Human Rights in Africa (I)

ADDIS ABABA/BERLIN | | aethiopien

ADDIS ABABA/BERLIN (Own report) - The German government is increasing its financial support for Ethiopia by 40 Percent despite strong accusations raised against that country by human rights organizations. This was announced by the foreign ministry in Addis Ababa following last week's negotiations between the governments of Germany and Ethiopia. The German Ministry for Economic Cooperation and Development will allocate 96 million Euros over the next three years - one of the ministry's largest development budget subventions. For years the Ethiopian government has been heavily criticized for committing crimes against humanity. After coming to power in 2005 through electoral fraud, the government ordered the shooting of hundreds of demonstrators. It is still being accused of torture and summary executions. Numerous opponents and independent journalists were forced to flee the country. Recent reports have accused the Ethiopian army of kidnappings and the murder of civilians in the East of the country. The development budget increase corresponds to Ethiopia's geo-strategic significance, which the German ambassador to Addis Ababa particularly stressed in a strategy paper. As a western ally, the Ethiopian army is also involved in the war in Somalia. Ethiopian soldiers are being trained in Germany.

40 Percent Increase

As the foreign ministry in Addis Ababa announced, the German-Ethiopian government negotiations ended last week with a new agreement on German development subventions. The German Ministry for Economic Cooperation and Development (BMZ) pledges 96 million Euros covering the next three years - one of the largest subventions granted by the ministry. Ethiopia is one of BMZ's "Priority Partner Countries". In government negotiations in March 2005, Ethiopia opened its doors to hundreds of German specialists, who have been working since, under the guidance of the BMZ and its front organizations, in key positions in the Ethiopian economy and administration, assuring Berlin substantial influence.[1] Already in 2005, Berlin pledged 80 million Euros for the following 3 year period. Only 69 million were actually paid because the European Union had imposed financial limitations because of Ethiopia being accused of crimes against humanity.[2] The subventions pledged last week amount to an increase of 40 Percent.[3]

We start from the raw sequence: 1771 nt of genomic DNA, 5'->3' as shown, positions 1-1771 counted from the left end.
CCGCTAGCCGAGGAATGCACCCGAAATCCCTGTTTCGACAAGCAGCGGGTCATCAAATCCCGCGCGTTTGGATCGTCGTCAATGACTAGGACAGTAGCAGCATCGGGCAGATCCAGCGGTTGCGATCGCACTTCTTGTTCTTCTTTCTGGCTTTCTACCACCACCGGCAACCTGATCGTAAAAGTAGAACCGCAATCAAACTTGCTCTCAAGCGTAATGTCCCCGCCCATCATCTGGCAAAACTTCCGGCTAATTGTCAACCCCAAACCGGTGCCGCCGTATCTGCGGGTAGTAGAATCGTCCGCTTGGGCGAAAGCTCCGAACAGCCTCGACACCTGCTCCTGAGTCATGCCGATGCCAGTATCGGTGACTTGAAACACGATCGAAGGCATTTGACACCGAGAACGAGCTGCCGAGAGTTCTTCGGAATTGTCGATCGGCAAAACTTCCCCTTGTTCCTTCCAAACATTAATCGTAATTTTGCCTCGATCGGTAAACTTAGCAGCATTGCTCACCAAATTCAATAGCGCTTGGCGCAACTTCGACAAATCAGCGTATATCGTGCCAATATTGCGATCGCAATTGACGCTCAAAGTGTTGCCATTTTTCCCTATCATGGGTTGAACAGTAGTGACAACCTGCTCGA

Overshadowed

Human rights organizations' strong accusations have overshadowed the intensification of German-Ethiopian cooperation since it began in 2005. The accusations commenced already two months after the government negotiations were ended in May 2005, when the government was only able to survive parliamentary elections by committing massive electoral fraud. The ensuing protests were suppressed with brutal force. By the end of that year, the number of demonstrators killed by Ethiopian repressive forces had been estimated at around 100 - obviously an error. An Ethiopian parliamentarian committee of inquiry discovered that 193 people were killed and 765 wounded. But in the final report, submitted in November 2006, the committee claimed it could not find evidence of the use of excessive force by the repressive authorities. This is not surprising. After having refused to sign this report in the presence of Ethiopian President Meles Zenawi, both chairmen of the committee, fearing for their lives, fled the country.[4]

Departures and Arrivals